Manchester United: Javier Hernandez Leads Devils into Stamford Bridge
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Certain recurring narratives were reinforced when Manchester United beat Wigan 4-0 away on Saturday.
Whether or not their import will be heeded by their manager going forward remains to be seen.
United gaffer Alex Ferguson started Javier Hernandez up top with Wayne Rooney for the first time this season away at the JJB.
To be fair, Rooney dropped too deep too often so the formation often seemed a 4-5-1. His willingness to do so can be either that or desperation, the latter being more persuasive after he muay-thai elbowed James McCarthy for no reason in the first half.
Referee Mark Clattenburg wanted too much to be one of the guys and let Rooney off with only a manhug.
Hernandez meanwhile was busy doing the things that'll see him replace Rooney some day sooner than anyone would have expected.
At the very least the Mexican tailors his natural attributes to his game, using his speed to embody a dumbfire missile heading straight at the opposing goal whenever a midfielder with the ball looks up at him.
Being caught offside isn't nearly as lamentable for the Mexican as it is for another United striker, Dimitar Berbatov, who has zero pace but gets caught offsides more than virtually any other player in the Premier League.
Who is currently the better striker?
Anyways, gotta keep this brief. United play against Chelsea in two days so this'll get buried under a bunch of other crap.
Therefore I'll skip how influential Scholes was, that Patrice Evra had his best game in awhile, or how underrated Vidic still is. Use your imagination I guess.
Hernandez opened the scoring for the Red Devils by again making the run both Berbatov and Rooney would be uninclined to. It's really simple and has been written within these margins before: run forward fast. The other two are much slower and tend to suspend runs into the box to pull off and get a cut-back.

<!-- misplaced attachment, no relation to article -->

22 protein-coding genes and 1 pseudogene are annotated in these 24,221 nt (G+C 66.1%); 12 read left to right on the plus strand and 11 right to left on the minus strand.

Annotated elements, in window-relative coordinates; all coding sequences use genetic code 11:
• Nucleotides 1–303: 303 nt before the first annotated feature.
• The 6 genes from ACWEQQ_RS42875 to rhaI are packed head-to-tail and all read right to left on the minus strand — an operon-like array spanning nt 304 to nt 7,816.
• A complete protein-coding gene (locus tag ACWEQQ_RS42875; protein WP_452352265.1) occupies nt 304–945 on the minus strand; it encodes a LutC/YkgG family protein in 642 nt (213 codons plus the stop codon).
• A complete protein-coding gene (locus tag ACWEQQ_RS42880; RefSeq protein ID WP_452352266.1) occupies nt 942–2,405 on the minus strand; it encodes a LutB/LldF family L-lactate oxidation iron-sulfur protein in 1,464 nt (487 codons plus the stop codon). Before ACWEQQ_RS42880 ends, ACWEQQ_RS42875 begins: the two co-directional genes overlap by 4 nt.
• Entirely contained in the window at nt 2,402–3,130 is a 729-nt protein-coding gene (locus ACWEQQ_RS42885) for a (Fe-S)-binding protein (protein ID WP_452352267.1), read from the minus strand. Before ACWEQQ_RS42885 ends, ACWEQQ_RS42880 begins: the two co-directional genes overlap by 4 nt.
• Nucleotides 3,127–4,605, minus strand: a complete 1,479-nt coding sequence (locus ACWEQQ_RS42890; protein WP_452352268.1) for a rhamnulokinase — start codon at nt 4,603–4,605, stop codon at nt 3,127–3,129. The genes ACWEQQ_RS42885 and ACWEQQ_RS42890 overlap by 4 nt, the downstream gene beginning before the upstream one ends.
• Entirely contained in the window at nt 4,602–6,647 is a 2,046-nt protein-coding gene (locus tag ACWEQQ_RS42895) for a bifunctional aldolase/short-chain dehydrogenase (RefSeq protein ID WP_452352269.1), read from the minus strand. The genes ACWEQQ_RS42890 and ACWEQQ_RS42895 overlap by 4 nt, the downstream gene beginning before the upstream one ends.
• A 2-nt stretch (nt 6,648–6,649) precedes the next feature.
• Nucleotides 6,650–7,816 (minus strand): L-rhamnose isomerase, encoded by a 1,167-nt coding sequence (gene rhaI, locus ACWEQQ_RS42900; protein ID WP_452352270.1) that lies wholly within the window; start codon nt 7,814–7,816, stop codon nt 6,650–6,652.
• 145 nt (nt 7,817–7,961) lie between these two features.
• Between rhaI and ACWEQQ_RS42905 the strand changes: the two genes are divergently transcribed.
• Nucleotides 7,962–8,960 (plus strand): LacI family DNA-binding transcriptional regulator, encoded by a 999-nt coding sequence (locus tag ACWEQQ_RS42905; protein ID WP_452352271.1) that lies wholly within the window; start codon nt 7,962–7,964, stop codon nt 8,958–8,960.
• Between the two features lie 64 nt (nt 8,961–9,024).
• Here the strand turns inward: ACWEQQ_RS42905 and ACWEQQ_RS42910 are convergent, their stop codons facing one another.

Chicharito doesn't eff around, then he smiles about it. He finished Nani's cross to put United ahead. As the half winded down—after some outstanding saves by van der Sar that, in hindsight, obviously inspired Ben Foster—the Mexican pilfered again.
The second strike was one of the ilk United fans are quickly getting used to. The Poncharello lookalike nodded down his goalie's punt to Rooney who one-timed the reciprocal. The former Guadalajara striker sprinted through, took a touch, and finished ever-cooly. Then he smiled. Another thing Rooney doesn't do, although he does spit more.
United led 2-0. The game was over. The final score read 4-0. It didn't matter.
I would have sex with Javier Hernandez if only to brag to women about it and then bed them consequently. I truly believe he will replace Rooney as United's talisman once the grumpy scouser is inevitably sold for an exorbitant sum to a club that still buys his hype.
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Rooney himself hasn't had two good games on the trot, and I've been increasingly lenient with the definition of "good". Having scored and picked up two assists, despite playing poorly from open play elsewise, his streak once again stands at one.
If he spent a little more time in training working on fundamentals still missing from his limited repertoire, instead of being grumpy, pugnacious, greedy, and lecherous, then I'd not have to use any of those words to describe him, at least. At most he'd become something of the footballer he was capable of.
Employing him in Scholes' role instead of continuing to shoe-horn him as an out-and-out striker he is not is the only scenario I can envision really unshackling Rooney's remaining and decreasing potential.
Anyways: United have a rather big game ahead of them at Stamford Bridge on Tuesday.
It's too bad but Hernandez is unlikely to start in it, despite coming off early for Gibson at the DW Stadium. Ferguson is likely to start a lamentable 4-5-1 with a lamentable Rooney lamentably up top alone and lamenting. It might not be the wrong decision since he'll be playing for the draw, anyway.
You can always tell when Fergie is playing for a draw because he doesn't start Scholes.
But as United's long run-out to the season continues, Hernandez's name should appear on more and more teamsheets or, at least, near the end of match reports.
His preclusion from the Marseille first leg was an egregious oversight from a passive manager. Ferguson should have been more audacious in nicking an away goal; Hernandez' specialty.
Man Red will need all three of their strikers at different points throughout the season's final third.
So far only two of them have produced consistently. Berbatov leads the top flight in scoring. Chicharito has nine goals in 18 appearances in his first season.
Who'd I forget?
I'm on twitter, for what it's worth.
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